Home > Manga Reviews, Reviews > Sweetness and Lightning, Vols. 1 + 2

Sweetness and Lightning, Vols. 1 + 2

Sweetness and Lightning, Vol. 1Sweetness and Lightning, Vols. 1 + 2
By Gido Amagakure, Translation by Adam Lensenmayer
Kodansha Comics, 192 pp.
Rating: T (13+)

Following the death of his wife, and attempting to juggle his teaching job with raising Tsumugi, his daughter, Kohei’s cooking fell off as he relied on pre-packaged meals and take out food. With the help of a student of his, Kotori, that begins to change. Together, the three find happiness and friendship through the art of cooking. From Gido Amagakure comes the heart warming, Sweetness and Lightning, Vols. 1 + 2!

There’s been a spate of food series in recent years, and while they do have an audience, I’m usually not among them. Sweetness and Lightning’s clearly attempting to play upon the readers nostalgia for things like family dinners and cooking at your mothers side. The scenes of Kohei, Kotori and Tsumugi hard at work are amusing and cute at first, but after a while they all begin to feel repetitive and blur together. If you have fond memories of cooking at the side of a beloved relative, this will likely press your buttons and really appeal to you, but if you have no great emotional attachment to food or cooking, it’s hard to imagine how it could hold ones attention.

The only real tension or conflict comes from Kotori’s conflicting emotions towards Kohei. There’s the barest of teases that she might be falling for her teacher, but her own lack of a stable family suggests that she’s simply feeling the love and warmth that comes from being part of a family. It’s also so rarely brought up that it’s easy to forget this thread is even present amongst all the cooking and taste testing sequences.

A page from Sweetness and Lightning, Vol. 2

Mmmm… donuts…

While Gido Amagakure’s writing oozes warmth and comfort, her art is a bit plain and generic. Lanky arms, lack of backgrounds, and generic character designs all work to render Sweetness and Lightning a visually bland and unmemorable read. Kohei is a fairly typical, vaguely attractive, bespectacled type, while Kotori is an utterly generic school girl with no real remarkable features to her. Only Tsumugi’s design has anything memorable about it, and that’s mostly thanks to Gido’s ability to convey the energy and innocence of a young girl through Tsumugi’s near omnipresent grin and large eyes.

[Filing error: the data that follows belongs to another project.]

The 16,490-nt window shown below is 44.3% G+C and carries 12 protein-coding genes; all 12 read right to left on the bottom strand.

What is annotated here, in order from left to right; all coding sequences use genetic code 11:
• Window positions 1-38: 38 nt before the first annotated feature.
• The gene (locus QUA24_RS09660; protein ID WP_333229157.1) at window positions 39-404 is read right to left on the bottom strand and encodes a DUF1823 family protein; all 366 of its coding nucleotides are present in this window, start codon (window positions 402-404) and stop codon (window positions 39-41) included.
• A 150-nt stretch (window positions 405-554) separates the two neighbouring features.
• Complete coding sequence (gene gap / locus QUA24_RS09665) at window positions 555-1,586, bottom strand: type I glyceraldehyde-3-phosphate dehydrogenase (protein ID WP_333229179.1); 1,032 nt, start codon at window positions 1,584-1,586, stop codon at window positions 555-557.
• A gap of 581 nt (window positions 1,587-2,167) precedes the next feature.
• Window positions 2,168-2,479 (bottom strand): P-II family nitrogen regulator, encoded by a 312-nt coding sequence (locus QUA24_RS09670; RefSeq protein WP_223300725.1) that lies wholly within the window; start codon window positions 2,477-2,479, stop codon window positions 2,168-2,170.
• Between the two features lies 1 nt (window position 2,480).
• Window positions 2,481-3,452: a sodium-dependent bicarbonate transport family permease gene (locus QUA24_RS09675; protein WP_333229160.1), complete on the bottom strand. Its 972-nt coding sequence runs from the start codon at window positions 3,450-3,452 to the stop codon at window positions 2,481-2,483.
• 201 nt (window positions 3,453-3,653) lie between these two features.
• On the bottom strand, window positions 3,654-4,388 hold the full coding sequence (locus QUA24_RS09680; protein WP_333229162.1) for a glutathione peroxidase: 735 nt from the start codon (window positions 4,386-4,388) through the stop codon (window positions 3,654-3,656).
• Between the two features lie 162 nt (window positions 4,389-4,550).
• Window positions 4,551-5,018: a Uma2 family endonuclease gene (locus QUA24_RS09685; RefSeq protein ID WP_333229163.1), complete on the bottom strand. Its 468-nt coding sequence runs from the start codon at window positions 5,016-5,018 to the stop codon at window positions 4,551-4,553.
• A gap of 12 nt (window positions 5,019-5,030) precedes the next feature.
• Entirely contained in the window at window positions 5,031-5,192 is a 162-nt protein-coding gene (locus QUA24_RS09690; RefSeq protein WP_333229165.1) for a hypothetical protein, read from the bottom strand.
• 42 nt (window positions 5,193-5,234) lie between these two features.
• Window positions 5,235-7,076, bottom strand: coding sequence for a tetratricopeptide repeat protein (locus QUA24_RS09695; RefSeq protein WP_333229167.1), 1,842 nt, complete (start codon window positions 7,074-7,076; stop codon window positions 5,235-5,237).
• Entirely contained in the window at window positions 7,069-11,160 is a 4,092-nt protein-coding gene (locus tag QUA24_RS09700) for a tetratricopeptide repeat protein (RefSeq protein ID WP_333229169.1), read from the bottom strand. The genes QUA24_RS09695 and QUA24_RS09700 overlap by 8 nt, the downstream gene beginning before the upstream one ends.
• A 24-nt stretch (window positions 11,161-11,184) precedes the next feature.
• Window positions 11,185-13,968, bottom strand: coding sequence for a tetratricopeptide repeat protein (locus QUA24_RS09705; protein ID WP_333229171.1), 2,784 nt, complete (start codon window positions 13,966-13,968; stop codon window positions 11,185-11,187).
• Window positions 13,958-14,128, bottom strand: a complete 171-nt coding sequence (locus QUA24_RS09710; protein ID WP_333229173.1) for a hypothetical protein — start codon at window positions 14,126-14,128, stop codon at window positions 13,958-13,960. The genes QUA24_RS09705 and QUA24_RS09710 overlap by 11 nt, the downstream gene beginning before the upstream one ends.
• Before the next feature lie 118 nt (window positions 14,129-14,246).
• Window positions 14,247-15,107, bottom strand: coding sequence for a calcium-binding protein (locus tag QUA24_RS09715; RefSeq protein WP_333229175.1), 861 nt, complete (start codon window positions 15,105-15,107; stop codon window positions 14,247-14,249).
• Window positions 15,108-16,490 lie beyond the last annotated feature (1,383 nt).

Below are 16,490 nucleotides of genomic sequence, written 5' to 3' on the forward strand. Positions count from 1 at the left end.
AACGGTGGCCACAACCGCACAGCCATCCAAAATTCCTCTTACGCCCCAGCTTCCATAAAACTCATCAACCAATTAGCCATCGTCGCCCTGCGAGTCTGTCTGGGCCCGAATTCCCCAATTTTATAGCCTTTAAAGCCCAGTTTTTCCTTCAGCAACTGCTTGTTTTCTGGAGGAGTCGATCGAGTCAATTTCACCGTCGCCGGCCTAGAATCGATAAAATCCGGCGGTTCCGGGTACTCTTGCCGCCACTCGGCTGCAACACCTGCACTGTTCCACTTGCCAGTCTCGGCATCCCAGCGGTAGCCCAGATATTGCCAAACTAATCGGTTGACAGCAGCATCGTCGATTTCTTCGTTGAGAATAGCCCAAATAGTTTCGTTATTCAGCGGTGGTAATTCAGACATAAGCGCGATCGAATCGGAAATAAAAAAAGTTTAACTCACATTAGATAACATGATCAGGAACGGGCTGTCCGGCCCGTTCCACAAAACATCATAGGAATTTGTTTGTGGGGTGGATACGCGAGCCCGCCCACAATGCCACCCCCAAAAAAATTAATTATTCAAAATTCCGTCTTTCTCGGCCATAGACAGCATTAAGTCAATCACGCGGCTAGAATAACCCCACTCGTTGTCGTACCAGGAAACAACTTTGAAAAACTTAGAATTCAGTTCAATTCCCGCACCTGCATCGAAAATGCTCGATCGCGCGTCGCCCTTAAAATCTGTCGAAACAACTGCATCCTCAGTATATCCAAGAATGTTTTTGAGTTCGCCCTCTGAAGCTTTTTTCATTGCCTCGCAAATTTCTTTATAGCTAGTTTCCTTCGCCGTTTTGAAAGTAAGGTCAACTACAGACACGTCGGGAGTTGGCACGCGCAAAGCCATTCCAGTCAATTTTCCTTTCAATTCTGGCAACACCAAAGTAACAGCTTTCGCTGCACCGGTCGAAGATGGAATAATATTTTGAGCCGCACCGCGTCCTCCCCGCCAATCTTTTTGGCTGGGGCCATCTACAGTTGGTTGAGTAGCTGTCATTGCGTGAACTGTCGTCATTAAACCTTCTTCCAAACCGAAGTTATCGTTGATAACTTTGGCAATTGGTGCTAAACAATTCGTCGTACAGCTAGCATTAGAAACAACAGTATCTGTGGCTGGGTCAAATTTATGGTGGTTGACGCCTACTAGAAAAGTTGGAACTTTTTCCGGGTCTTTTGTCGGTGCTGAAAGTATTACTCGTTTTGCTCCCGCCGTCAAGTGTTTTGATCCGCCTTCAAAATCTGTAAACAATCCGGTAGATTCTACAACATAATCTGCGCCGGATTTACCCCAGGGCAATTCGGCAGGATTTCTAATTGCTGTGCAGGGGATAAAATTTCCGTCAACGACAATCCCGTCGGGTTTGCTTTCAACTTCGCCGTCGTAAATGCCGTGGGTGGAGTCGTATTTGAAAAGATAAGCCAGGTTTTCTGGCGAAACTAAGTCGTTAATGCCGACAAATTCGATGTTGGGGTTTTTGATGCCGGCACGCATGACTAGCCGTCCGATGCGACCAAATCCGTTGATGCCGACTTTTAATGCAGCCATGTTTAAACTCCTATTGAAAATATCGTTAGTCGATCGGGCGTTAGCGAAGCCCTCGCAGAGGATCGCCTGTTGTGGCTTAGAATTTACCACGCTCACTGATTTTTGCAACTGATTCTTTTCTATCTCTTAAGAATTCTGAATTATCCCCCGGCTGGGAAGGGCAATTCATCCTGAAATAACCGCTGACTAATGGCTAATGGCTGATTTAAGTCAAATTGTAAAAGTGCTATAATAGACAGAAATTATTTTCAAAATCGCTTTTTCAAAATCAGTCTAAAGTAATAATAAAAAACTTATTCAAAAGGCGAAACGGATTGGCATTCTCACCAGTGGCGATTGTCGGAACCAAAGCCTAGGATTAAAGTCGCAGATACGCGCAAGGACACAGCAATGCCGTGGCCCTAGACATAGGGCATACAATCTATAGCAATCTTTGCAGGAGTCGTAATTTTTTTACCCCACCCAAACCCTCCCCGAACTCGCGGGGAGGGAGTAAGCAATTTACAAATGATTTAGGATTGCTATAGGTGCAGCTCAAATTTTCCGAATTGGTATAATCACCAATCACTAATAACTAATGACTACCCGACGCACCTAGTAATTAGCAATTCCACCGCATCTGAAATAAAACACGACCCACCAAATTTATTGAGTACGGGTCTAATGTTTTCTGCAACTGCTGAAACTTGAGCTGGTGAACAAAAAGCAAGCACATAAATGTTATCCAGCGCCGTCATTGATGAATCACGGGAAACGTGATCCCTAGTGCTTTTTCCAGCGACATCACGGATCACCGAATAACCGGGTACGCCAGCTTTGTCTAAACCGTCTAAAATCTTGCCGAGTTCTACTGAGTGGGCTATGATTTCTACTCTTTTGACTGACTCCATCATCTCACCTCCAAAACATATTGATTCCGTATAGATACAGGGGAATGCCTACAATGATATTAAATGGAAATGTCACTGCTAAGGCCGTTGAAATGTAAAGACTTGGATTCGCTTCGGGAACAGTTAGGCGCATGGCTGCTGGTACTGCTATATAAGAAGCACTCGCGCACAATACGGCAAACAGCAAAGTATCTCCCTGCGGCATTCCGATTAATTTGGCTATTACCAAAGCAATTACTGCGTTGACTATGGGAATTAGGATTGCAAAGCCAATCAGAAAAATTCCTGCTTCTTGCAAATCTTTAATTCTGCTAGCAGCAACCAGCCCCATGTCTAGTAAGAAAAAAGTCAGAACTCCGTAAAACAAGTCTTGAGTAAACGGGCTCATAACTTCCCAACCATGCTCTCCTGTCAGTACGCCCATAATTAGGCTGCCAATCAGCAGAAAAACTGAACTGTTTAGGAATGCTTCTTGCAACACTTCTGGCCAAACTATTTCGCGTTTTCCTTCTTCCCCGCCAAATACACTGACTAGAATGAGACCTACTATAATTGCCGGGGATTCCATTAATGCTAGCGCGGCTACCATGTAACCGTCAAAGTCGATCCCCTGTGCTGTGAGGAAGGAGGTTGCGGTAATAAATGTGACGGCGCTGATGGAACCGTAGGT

There is an undeniable charm to Sweetness and Lightning. The innocence of Tsumugi, the lack of real conflict, and the barest hint of tension, all combine to make this something of a comfort food for manga readers. There’s a warmth to the series that most other titles lack. That said, it’s also not the kind of that’s going to stick to your ribs once you put it down. It’s nice and enjoyable, but ultimately fairly forgettable.

Sweetness and Lightning, Vols. 1 + 2 is available now from Kodansha Comics. Review copy provided by the publisher.

  1. June 13, 2017 at 11:53 pm

    I thought the student-teacher aspect was a rather odd choice for this series. It just felt like an unnecessary dimension to the story.

    • June 14, 2017 at 12:12 am

      The translation notes mention how Japanese teachers used to socialize with their students and their students family outside of class, but they don’t anymore. I guess its presence here is a commentary on how that was a healthy and helpful relationship that’s since fallen off to the detriment of everyone, maybe…?

      The teasing of possible romantic feelings definitely felt out of place, but I’m assuming its a red herring and won’t ultimately play out that way.

  1. July 6, 2017 at 8:14 pm

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